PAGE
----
The task of solving that problem fell to a career bureaucrat whose background included a master’s degree in German literature from UNLV and a stint as Clark County’s first justice court administrator.
Pat Mulroy inherited a mess when she took over as general manager of the Las Vegas Valley Water District in 1989.
“All of the valley had become painfully aware that we were running out of water pretty quick,” said Mulroy, now a senior fellow at UNLV’s Boyd Law School and the Brookings Institution. “We had way more commitments than we had water with which to satisfy those commitments, and no way to pull them back.”
She quickly oversaw two crucial, if controversial, moves: a temporary moratorium on water for new developments and a mass filing for unappropriated groundwater rights across rural Nevada to fill a proposed pipeline to Las Vegas that still has not been built.
Mulroy also worked to end years of “open warfare” among the valley’s water utilities, bringing the agencies together under one umbrella to share and stretch Nevada’s Colorado River allocation.
Under one umbrella
The formation of the Southern Nevada Water Authority in 1991, with Mulroy at the helm, gave the community a strong, unified voice to negotiate with other river users and collectively take on major infrastructure challenges that the individual utilities would have struggled to address.
But the single most important concept that came from the creation of the water authority is the “return-flow credit” — an all-important marker issued by federal regulators that allows the community to draw an extra gallon of Colorado River water for every gallon of wastewater it treats and returns to Lake Mead.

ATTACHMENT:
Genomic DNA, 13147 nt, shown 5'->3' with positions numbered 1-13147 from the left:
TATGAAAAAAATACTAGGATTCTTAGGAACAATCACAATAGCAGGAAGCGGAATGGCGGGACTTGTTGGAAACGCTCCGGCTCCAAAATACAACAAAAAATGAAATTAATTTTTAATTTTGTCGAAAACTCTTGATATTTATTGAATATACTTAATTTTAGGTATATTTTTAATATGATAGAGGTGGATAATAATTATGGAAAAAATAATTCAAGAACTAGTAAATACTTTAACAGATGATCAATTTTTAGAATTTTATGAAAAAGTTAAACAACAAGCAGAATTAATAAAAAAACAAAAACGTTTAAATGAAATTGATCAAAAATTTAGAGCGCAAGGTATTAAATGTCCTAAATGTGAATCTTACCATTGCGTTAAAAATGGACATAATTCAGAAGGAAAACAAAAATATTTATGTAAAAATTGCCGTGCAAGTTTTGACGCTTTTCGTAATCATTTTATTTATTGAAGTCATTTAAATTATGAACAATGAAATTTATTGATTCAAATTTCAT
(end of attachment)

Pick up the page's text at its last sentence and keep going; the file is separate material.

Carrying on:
The arrangement allows the Las Vegas Valley to effectively recycle almost every drop of water that enters the sewer system. It turns the water from every flush, shower, dishwasher cycle or laundry load into a renewable resource.
“We knew we had to bring additional water to bear,” said Mulroy, who retired from the district and the authority in 2014. “Until you created SNWA, the federal government had nobody to contract with who could be held accountable for all water and wastewater in Southern Nevada. Until you had SNWA, no contract for return-flow credits was possible. That was the whole point.”
A few other cities on the river also use return-flow credits to stretch their water resources, but Las Vegas is unique in returning such a high percentage of its intake to the source and reusing it.
It’s hard to overstate how important that is for Southern Nevada, according to Colorado River expert John Fleck, director of the University of New Mexico’s Water Resources Program in Albuquerque. With the ability to fully recycle so much of its water, Fleck said, “Las Vegas has control over its own destiny.”
Watch: How did we get here?
The end of the 20th century also saw new levels of cooperation among the seven river states, including a landmark deal that allowed Nevada to bank water in Arizona and sweeping new guidelines for dividing surplus river water among Nevada, Arizona and California.
Mulroy said the year 2000 ended in a rare moment of optimism for Western water managers, with Lake Mead close to full and a new agreement in hand that guaranteed extra water for Southern Nevada and other rapidly growing communities served by the famously fickle river.
The authority was counting on that agreement — and the surplus water it was expected to provide — to serve the community’s growing thirst for 15 years at least. Mother Nature had other ideas.
“We were looking forward to a water future exclusively from the Colorado River,” Mulroy said. “Little did we know the day the ink dried on that document, the drought would begin.”